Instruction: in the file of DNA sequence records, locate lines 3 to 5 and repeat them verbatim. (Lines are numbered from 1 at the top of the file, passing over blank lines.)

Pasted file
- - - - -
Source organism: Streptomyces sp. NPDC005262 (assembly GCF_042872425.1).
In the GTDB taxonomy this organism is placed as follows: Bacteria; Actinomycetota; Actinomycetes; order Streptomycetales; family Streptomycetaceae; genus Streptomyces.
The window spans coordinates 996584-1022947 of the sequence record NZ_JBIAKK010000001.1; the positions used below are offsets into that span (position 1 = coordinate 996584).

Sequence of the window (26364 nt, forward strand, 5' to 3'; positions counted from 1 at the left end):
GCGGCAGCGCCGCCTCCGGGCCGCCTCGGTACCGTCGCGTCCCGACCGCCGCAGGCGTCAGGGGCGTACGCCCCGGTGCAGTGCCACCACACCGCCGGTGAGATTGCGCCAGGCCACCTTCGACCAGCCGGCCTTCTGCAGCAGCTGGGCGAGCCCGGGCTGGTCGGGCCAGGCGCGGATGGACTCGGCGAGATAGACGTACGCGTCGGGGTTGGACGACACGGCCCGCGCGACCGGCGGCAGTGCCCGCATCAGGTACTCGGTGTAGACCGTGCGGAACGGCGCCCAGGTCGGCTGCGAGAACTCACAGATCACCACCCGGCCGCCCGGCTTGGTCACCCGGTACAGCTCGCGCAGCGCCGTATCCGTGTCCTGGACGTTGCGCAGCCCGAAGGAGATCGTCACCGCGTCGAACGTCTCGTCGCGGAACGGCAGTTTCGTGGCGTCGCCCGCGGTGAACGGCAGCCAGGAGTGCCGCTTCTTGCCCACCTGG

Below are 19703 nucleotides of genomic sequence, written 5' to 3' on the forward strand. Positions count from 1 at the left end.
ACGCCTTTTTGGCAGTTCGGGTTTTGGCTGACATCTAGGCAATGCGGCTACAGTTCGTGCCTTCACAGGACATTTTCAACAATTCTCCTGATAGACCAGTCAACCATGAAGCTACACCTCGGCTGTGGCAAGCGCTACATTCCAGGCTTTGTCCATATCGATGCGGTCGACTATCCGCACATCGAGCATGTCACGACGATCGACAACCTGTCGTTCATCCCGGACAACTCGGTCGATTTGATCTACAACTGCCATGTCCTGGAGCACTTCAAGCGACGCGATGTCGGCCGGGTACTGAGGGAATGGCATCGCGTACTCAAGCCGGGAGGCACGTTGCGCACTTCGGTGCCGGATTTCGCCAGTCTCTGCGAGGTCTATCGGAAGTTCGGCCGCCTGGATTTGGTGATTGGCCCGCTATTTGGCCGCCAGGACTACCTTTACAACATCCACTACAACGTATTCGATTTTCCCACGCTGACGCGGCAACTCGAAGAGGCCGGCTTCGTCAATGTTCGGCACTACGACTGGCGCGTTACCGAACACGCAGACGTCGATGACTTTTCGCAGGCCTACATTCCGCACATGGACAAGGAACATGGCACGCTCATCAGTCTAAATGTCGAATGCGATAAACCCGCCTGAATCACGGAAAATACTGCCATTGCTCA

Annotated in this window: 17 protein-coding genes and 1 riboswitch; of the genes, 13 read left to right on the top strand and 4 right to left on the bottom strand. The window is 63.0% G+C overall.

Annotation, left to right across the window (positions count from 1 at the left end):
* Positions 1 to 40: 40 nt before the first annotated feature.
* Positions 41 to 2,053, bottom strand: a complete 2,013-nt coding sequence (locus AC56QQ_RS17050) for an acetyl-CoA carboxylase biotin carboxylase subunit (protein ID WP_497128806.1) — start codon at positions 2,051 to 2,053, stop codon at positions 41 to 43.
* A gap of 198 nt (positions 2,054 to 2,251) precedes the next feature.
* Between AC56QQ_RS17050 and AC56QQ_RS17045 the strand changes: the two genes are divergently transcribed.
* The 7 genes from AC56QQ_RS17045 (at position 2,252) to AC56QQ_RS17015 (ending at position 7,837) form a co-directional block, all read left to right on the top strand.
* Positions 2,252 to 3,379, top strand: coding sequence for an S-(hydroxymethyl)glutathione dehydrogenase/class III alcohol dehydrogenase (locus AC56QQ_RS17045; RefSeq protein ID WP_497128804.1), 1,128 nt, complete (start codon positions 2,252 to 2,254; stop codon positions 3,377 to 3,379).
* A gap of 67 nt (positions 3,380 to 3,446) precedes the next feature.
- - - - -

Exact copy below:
The window spans coordinates 996584-1022947 of the sequence record NZ_JBIAKK010000001.1; the positions used below are offsets into that span (position 1 = coordinate 996584).

Sequence of the window (26364 nt, forward strand, 5' to 3'; positions counted from 1 at the left end):
GCGGCAGCGCCGCCTCCGGGCCGCCTCGGTACCGTCGCGTCCCGACCGCCGCAGGCGTCAGGGGCGTACGCCCCGGTGCAGTGCCACCACACCGCCGGTGAGATTGCGCCAGGCCACCTTCGACCAGCCGGCCTTCTGCAGCAGCTGGGCGAGCCCGGGCTGGTCGGGCCAGGCGCGGATGGACTCGGCGAGATAGACGTACGCGTCGGGGTTGGACGACACGGCCCGCGCGACCGGCGGCAGTGCCCGCATCAGGTACTCGGTGTAGACCGTGCGGAACGGCGCCCAGGTCGGCTGCGAGAACTCACAGATCACCACCCGGCCGCCCGGCTTGGTCACCCGGTACAGCTCGCGCAGCGCCGTATCCGTGTCCTGGACGTTGCGCAGCCCGAAGGAGATCGTCACCGCGTCGAACGTCTCGTCGCGGAACGGCAGTTTCGTGGCGTCGCCCGCGGTGAACGGCAGCCAGGAGTGCCGCTTCTTGCCCACCTGG